The Secrets of our Solar System

Do you ever just sit down and think about the universe? I think it's amazing how much there is that we don’t know about (i.e. dark energy, which fills up 68% of the universe but we don’t know what it actually is or why, and where it comes from) and what is still yet to discover. Now you are in for a treat because I’m going to tell you about the mysteries of our very own solar system in the Milky Way Galaxy.  Bear in mind I’m your average humanities student and don’t know about actual physics so this is just how I’ve understood the info!

Brought to you by my favourite tv-show How the Universe Works: facts that will never come up in a pub quiz but are impressive enough to woo someone at the bar!

Have you ever thought about how there is a planet fitting space between the Sun and Mercury? So did the scientists! At first, people believed there to be a planet and active searches for one were made but it was never found – it does not exist. When looking at other solar systems there just aren’t such gaps between the star and the first planet, and often there are ’super-Earths’ (planets somewhat bigger than Earth in size) quite close to the orbiting star.  The non-existence of closely orbiting planet and super-Earths led the research to the findings of the grand tack hypothesis.

Imagine this: our solar system at its birth. There’s the Sun, several super-Earths relatively close to the sun, and a Jupiter making its way towards the inner solar system. This creates havoc and all the super-Earths start crashing into each other, and some are pulled into the Sun. Jupiter gets scooped back into its normal orbit by the formation of Saturn and left is some debris from the super-Earth collision (Jupiter ate most of it, explaining why there isn’t more of it flying around). The debris includes material that will make up Mars and at the same time explains why it is not a super-Earth-sized (as scientists would expect it to be, being so old). The material left over will form Mercury, Venus, and Earth. So, we do not have a planet between the Sun and Mercury, however, there used to be several, but they all crushed into each other and left a void. There isn’t too much space debris left of this collision because Jupiter took a stroll into the inner solar system and pulled into itself most of it. What it didn’t consume, crashed together and formed the rocky planets we have today, also explaining why the good ol’ Mars is not as big as it theoretically should be (Jupiter ate it’s building blocks). This highlights how unique the Earth truly is, since we are actually a planet 2.0 formed from an earlier generation of bigger uninhabitable planets, and Jupiter’s trip to inner solar system paved way for our planet with a favourable atmosphere.  

Next up: The Moon. What you were taught in school about the formation of our moon is most likely not true.  Early on in the Earth’s development, a Mars-sized body called Theia collided with Earth, scraping off parts of the planet and that condensed together into our moon, right? Well, in this case, you would expect to find particles of Theia on the present moon, however, there are none – it’s basically identical to Earth in its matter. There is no certain explanation on how the moon actually formed, but the one that ticks off most boxes is that in early years of Earth's development a lot of material collided into Earth and that formed our moon (so many collisions instead of just one big with Theia).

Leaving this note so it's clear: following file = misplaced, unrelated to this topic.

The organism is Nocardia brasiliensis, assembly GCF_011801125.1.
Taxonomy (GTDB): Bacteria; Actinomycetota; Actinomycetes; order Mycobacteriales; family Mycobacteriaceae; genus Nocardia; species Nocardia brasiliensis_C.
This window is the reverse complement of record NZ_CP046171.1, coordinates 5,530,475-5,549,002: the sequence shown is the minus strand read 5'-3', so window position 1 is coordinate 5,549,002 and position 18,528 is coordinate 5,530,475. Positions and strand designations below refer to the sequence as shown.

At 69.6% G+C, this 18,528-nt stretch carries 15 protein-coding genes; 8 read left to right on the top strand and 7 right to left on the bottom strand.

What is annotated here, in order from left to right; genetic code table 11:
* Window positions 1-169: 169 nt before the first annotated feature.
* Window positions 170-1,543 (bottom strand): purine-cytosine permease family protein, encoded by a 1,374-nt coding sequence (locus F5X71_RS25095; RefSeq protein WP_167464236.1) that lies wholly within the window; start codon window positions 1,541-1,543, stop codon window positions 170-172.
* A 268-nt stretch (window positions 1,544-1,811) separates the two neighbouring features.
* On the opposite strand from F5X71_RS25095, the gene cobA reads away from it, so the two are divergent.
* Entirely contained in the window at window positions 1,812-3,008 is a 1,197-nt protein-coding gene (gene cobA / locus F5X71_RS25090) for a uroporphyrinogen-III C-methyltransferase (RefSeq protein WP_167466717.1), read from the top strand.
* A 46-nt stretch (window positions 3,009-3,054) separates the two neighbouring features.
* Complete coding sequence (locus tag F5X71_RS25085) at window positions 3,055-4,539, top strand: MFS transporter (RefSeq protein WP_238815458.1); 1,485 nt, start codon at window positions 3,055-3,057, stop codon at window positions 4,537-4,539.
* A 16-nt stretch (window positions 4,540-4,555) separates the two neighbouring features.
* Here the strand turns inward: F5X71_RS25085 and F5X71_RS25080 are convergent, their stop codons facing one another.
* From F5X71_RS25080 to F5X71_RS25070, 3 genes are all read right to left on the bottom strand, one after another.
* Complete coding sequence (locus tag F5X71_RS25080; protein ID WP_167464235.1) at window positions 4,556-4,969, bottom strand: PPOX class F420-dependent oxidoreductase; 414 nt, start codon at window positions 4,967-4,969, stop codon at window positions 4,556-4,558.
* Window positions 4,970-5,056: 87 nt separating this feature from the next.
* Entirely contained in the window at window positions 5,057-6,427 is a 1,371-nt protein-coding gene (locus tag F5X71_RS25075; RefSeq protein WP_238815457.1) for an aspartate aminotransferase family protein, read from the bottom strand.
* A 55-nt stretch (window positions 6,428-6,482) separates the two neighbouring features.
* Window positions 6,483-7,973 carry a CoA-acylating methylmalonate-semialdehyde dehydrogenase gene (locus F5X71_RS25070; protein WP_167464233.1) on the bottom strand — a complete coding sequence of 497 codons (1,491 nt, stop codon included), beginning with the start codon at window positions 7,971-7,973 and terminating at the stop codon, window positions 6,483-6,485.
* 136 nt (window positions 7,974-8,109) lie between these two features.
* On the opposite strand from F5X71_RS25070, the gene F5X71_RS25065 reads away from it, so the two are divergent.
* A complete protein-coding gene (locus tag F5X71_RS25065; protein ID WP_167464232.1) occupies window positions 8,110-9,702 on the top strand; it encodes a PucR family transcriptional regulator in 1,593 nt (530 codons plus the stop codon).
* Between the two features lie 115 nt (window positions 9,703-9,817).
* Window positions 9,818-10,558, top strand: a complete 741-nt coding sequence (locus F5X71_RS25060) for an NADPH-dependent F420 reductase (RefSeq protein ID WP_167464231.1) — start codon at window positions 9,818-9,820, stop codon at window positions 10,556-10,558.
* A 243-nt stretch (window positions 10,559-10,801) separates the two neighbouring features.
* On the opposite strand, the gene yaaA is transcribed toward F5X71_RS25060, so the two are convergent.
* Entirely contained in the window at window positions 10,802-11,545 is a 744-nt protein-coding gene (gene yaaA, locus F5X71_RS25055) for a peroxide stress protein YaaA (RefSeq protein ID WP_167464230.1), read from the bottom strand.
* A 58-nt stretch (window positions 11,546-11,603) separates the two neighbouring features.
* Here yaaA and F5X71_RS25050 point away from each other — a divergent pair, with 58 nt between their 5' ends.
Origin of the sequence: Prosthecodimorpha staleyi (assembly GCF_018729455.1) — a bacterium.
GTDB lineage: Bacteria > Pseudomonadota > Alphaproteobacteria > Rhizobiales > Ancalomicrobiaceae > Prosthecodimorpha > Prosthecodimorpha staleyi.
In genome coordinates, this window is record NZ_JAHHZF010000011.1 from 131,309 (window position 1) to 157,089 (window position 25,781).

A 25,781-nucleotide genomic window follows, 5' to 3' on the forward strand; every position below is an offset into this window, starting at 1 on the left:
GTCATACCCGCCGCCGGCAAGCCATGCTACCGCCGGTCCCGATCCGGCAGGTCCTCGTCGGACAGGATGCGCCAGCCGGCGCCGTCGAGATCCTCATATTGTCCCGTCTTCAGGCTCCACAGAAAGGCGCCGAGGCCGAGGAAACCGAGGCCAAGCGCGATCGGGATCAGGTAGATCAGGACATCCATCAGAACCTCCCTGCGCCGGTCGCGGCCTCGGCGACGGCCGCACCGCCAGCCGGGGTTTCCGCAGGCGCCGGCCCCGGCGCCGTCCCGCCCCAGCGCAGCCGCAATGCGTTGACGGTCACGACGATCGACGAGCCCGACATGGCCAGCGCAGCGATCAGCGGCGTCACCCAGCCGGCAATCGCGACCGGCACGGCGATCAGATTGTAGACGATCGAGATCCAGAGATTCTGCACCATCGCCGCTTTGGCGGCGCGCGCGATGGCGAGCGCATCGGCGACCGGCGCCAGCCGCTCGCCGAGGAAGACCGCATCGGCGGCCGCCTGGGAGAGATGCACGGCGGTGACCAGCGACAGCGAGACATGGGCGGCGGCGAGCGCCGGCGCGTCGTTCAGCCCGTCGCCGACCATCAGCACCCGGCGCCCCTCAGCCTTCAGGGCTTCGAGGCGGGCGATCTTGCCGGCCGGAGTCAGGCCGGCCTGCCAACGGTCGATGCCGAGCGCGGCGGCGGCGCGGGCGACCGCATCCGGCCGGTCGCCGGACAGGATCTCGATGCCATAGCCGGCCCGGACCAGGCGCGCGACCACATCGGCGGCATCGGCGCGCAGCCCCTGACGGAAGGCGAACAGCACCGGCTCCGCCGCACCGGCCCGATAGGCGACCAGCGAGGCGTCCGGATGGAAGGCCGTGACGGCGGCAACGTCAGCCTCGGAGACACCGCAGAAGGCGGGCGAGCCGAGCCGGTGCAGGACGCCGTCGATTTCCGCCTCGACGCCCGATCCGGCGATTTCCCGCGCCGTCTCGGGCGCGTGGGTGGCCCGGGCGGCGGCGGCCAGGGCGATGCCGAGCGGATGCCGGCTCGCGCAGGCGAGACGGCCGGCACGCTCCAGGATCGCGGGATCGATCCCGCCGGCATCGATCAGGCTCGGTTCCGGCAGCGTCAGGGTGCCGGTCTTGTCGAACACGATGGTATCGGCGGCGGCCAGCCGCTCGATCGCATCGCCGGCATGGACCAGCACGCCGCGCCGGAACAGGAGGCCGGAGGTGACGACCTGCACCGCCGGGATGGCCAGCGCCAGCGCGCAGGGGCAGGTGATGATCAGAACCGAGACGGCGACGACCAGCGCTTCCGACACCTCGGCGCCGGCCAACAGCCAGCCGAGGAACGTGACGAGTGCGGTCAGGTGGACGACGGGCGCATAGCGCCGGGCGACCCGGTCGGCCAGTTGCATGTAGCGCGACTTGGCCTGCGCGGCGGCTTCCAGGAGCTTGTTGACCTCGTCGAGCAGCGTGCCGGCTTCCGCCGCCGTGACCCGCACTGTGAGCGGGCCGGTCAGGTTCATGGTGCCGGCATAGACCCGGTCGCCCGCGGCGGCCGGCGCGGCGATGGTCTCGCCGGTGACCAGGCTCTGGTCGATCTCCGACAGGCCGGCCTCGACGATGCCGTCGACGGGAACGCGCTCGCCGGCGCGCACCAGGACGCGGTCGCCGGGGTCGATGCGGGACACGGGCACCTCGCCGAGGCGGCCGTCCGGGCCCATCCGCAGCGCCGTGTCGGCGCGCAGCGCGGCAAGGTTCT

Fun Fact: Astronomers are currently looking for ’Planet Nine’, which is expected to be around the size of a Neptune and circulating in a really distant orbit. Why do they think it’s there? Because Uranus, Neptune, and all the dwarf planets after it (hello Pluto!) have a tilted, oval-shaped orbit. This suggests that there is something out there which creates a gravitational pull and interferes with the orbits. However, space is big and even with rough mathematical models, it is hard to spot a planet so far away – in fact, it could take thousands of years to get close enough to spot it. We’re optimistic though, so keep an eye out for the news!

That was exciting, wasn’t it! I just love learning about space, and I can definitely recommend watching How the Universe Works: it explains everything very clearly, easy to understand, and not one of those bland science shows but it’s actually so entertaining!

 

Sources:

How the Universe Works: season 6, episode 3

https://www.popularmechanics.com/space/solar-system/a26766939/planet-nine/

https://www.google.com/amp/s/www.space.com/amp/19275-moon-formation.html 

https://science.nasa.gov/astrophysics/focus-areas/what-is-dark-energy 

https://www.scientificamerican.com/article/jupiter-destroyer-of-worlds-m...

https://solarsystem.nasa.gov/planets/hypothetical-planet-x/in-depth/

https://images.app.goo.gl/q5i96t6Vi15tCHC86

Pictures: Google Images